Georgia horse owners are urged to check alfalfa hay for a toxic weed and to consult with their veterinarians if their animals get sick. Tommy Irvin, the state’s ag commissioner, says the weed has been found in some alfalfa from the Upper Midwest.
“We have a report of 25 horses sickened from eating alfalfa hay from Michigan that contained this plant,” says Irvin. “The horses had swollen legs, fever, and some were showing signs of foundering. What is especially troubling is that the weed was practically invisible in the hay. It was only after close investigation after the horses got sick that the presence of this plant was found.”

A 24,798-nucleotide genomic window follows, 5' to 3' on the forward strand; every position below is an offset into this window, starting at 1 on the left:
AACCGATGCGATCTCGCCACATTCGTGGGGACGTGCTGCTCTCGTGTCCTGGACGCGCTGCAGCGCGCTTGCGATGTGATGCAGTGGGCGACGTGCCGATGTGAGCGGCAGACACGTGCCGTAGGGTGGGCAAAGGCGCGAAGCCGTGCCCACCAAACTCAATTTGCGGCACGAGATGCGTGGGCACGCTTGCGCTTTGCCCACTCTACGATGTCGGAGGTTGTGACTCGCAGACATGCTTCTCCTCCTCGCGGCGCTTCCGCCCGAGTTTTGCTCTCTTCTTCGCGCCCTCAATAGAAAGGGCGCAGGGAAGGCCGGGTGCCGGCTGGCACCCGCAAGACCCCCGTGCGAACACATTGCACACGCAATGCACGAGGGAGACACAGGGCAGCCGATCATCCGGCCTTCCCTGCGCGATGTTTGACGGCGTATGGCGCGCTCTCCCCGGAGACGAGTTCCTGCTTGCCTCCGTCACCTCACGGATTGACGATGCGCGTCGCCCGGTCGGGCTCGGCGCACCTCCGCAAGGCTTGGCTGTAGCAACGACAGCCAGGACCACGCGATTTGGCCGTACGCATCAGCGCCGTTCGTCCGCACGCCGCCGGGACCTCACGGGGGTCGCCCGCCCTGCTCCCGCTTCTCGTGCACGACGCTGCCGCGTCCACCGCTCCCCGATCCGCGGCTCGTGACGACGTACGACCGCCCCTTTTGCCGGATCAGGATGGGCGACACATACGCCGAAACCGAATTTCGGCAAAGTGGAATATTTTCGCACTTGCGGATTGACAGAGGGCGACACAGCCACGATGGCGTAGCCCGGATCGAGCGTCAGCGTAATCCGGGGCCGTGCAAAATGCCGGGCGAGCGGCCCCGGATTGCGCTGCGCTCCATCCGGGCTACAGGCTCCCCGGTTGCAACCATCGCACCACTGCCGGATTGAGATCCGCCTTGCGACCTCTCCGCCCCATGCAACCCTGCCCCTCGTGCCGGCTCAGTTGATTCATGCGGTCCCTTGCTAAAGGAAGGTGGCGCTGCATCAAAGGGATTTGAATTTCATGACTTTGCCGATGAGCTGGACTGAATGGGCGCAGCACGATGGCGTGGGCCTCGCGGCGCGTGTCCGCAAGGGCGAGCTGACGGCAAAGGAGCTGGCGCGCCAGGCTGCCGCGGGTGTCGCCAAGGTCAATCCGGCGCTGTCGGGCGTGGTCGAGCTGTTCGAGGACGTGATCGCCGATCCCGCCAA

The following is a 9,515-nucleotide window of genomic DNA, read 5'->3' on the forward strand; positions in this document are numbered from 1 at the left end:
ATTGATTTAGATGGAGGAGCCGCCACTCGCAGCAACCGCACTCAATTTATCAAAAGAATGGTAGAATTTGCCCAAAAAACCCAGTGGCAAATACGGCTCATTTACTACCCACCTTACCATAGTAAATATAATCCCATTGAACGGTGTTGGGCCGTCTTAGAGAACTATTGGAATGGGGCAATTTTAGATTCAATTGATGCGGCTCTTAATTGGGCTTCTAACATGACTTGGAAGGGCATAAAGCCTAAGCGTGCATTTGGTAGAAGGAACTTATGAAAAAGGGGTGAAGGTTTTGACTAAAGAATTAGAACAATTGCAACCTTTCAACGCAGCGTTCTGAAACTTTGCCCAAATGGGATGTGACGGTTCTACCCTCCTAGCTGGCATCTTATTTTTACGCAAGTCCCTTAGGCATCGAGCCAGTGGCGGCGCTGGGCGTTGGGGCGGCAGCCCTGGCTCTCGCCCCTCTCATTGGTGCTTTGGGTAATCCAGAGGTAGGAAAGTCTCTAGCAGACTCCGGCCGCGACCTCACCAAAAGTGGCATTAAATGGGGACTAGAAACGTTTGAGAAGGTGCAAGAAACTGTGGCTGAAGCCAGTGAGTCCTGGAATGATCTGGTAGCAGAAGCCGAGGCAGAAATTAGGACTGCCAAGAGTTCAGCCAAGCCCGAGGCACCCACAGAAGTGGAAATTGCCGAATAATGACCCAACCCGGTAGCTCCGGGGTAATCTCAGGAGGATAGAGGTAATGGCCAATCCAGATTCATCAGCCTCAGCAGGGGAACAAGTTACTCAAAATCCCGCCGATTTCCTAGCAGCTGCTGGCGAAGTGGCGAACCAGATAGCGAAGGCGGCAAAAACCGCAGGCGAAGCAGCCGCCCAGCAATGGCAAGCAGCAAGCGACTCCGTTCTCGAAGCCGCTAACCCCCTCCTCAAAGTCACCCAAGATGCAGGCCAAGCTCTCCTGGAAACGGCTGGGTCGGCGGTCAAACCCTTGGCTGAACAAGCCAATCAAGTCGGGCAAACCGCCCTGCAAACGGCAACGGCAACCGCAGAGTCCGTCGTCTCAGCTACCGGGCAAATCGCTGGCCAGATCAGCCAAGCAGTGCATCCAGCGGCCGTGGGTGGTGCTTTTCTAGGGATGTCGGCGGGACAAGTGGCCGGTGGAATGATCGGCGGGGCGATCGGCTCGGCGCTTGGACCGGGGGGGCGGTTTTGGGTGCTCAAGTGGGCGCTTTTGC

Hoary alyssum has round stems and an alternate leaf pattern; the leaves aren’t directly opposite each other but appear alternately up the stem. The dried leaves are fragile, so most will have fractured and become part of the alfalfa “dust” in the bale. Older stems may have a purple blush. Stems may have a slight fuzz or “hoary” appearance.
Native to Europe, the weed is found throughout much of the northern U.S. For more information, read “Hoary Alyssum: Toxicity to Horses, Forage Quality and Control” from the University of Minnesota at www.extension.umn.edu/distribution/livestocksystems/DI5567.html.